One of the things I notice more and more is simply that so many people assume that a particular man in a photograph must be wearing his own medals, the very real possibility that he might not be actually doing so is never mentioned, certainly in my own time it was usual to borrow those of a fellow who you had served with on the same operations, when it was expedient to do, for whatsoever the reason might have been.
The simpler explanation as David suggests is that this image is not 90322 J. BURTON
The roll states a 4 clasp QSA - he wears 3 clasps.
I can find no KSA to a J.Burton in Artillery
I find it curious that a man described as a labourer in 1902 is wearing military uniform for a photograph in 1904.
It would be useful for us to have the information from which the other research groups made their identification.
Thank you all for your contributions to this discussion.
The original photograph (attached) belonged to my wife’s grandmother Adeline (Dolly) Parker, whose single name was Burton. On the back is written “Dolly’s parents”, so I’m as certain as I can be that this is Jesse and Jennie Burton, who were married in September 1902. The female does bear a strong resemblance to Dolly. Also on the back is the photographer’s negative number, which dates it to some time in 1904. I have not seen the actual catalogue details (the photographer’s records are preserved in Eastbourne); maybe it lists the name/address of the subjects which would confirm their identity. But still, I’m happy to accept that this is the Burtons.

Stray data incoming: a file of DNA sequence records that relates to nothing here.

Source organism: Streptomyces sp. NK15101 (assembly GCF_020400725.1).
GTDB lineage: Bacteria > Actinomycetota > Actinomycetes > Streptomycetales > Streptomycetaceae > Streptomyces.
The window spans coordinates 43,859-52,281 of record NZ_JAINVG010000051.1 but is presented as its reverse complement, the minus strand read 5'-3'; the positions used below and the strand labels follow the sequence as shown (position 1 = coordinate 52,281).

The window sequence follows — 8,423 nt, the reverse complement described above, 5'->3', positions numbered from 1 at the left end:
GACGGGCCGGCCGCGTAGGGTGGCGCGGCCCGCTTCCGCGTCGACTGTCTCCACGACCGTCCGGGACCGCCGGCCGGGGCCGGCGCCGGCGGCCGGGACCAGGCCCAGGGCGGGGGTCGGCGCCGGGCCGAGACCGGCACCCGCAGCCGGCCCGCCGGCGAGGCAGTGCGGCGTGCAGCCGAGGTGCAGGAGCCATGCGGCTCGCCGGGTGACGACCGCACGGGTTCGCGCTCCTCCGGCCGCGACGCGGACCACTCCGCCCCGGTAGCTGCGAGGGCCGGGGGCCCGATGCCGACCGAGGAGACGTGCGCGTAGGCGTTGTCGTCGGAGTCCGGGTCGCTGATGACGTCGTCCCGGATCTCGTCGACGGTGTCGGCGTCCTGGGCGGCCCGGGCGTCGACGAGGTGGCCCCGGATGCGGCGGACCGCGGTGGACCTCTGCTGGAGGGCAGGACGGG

It is possible, of course, that Jesse is not wearing his own medals or, indeed, jacket. They may well be his and he has mislaid one of the clasps; or he may have purchased/borrowed someone else's for the photo. However, apart from the one missing clasp everything else appears to be correct. One possibility is that this is a retrospective wedding portrait taken two years after the event, when they could afford it.
Jesse was born in 1867 and appears on the 1871 census. His father, Joseph, died in 1877 and Jesse is absent from the next three census returns. We now know where he was in 1901, but the previous twenty-odd years is a mystery.